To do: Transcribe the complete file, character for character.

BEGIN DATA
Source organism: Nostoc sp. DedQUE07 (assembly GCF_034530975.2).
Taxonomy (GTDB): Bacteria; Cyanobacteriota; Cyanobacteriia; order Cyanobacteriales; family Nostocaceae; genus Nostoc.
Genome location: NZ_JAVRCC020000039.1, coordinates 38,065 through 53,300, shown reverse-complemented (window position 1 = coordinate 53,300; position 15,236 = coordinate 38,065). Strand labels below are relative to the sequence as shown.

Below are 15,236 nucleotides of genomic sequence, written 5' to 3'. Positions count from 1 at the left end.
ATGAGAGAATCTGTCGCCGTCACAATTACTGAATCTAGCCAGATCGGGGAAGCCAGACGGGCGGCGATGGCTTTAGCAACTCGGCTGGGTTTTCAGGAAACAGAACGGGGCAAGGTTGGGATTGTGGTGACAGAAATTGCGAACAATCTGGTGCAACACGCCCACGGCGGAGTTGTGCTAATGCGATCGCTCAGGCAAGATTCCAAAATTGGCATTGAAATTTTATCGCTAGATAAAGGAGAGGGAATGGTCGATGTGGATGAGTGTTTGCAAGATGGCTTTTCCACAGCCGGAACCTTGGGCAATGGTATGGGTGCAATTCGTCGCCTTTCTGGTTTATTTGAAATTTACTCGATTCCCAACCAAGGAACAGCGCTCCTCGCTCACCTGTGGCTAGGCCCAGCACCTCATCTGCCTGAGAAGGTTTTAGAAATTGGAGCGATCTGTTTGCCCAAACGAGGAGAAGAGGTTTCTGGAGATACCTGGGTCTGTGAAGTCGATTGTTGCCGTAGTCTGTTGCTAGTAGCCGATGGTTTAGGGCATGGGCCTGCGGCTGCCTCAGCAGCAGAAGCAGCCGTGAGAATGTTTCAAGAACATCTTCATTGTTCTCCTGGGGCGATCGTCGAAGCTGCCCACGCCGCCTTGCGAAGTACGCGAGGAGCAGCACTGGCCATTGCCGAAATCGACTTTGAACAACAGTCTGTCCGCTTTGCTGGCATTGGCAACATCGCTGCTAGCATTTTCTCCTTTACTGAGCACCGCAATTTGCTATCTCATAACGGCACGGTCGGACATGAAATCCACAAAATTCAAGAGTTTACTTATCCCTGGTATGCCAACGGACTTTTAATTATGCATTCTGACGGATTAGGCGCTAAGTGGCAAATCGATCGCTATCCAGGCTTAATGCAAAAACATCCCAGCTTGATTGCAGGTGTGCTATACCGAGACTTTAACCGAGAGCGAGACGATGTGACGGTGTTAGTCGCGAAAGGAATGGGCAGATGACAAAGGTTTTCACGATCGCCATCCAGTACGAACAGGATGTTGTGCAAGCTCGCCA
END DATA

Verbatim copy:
Source organism: Nostoc sp. DedQUE07 (assembly GCF_034530975.2).
Taxonomy (GTDB): Bacteria; Cyanobacteriota; Cyanobacteriia; order Cyanobacteriales; family Nostocaceae; genus Nostoc.
Genome location: NZ_JAVRCC020000039.1, coordinates 38,065 through 53,300, shown reverse-complemented (window position 1 = coordinate 53,300; position 15,236 = coordinate 38,065). Strand labels below are relative to the sequence as shown.

Below are 15,236 nucleotides of genomic sequence, written 5' to 3'. Positions count from 1 at the left end.
ATGAGAGAATCTGTCGCCGTCACAATTACTGAATCTAGCCAGATCGGGGAAGCCAGACGGGCGGCGATGGCTTTAGCAACTCGGCTGGGTTTTCAGGAAACAGAACGGGGCAAGGTTGGGATTGTGGTGACAGAAATTGCGAACAATCTGGTGCAACACGCCCACGGCGGAGTTGTGCTAATGCGATCGCTCAGGCAAGATTCCAAAATTGGCATTGAAATTTTATCGCTAGATAAAGGAGAGGGAATGGTCGATGTGGATGAGTGTTTGCAAGATGGCTTTTCCACAGCCGGAACCTTGGGCAATGGTATGGGTGCAATTCGTCGCCTTTCTGGTTTATTTGAAATTTACTCGATTCCCAACCAAGGAACAGCGCTCCTCGCTCACCTGTGGCTAGGCCCAGCACCTCATCTGCCTGAGAAGGTTTTAGAAATTGGAGCGATCTGTTTGCCCAAACGAGGAGAAGAGGTTTCTGGAGATACCTGGGTCTGTGAAGTCGATTGTTGCCGTAGTCTGTTGCTAGTAGCCGATGGTTTAGGGCATGGGCCTGCGGCTGCCTCAGCAGCAGAAGCAGCCGTGAGAATGTTTCAAGAACATCTTCATTGTTCTCCTGGGGCGATCGTCGAAGCTGCCCACGCCGCCTTGCGAAGTACGCGAGGAGCAGCACTGGCCATTGCCGAAATCGACTTTGAACAACAGTCTGTCCGCTTTGCTGGCATTGGCAACATCGCTGCTAGCATTTTCTCCTTTACTGAGCACCGCAATTTGCTATCTCATAACGGCACGGTCGGACATGAAATCCACAAAATTCAAGAGTTTACTTATCCCTGGTATGCCAACGGACTTTTAATTATGCATTCTGACGGATTAGGCGCTAAGTGGCAAATCGATCGCTATCCAGGCTTAATGCAAAAACATCCCAGCTTGATTGCAGGTGTGCTATACCGAGACTTTAACCGAGAGCGAGACGATGTGACGGTGTTAGTCGCGAAAGGAATGGGCAGATGACAAAGGTTTTCACGATCGCCATCCAGTACGAACAGGATGTTGTGCAAGCTCGCCA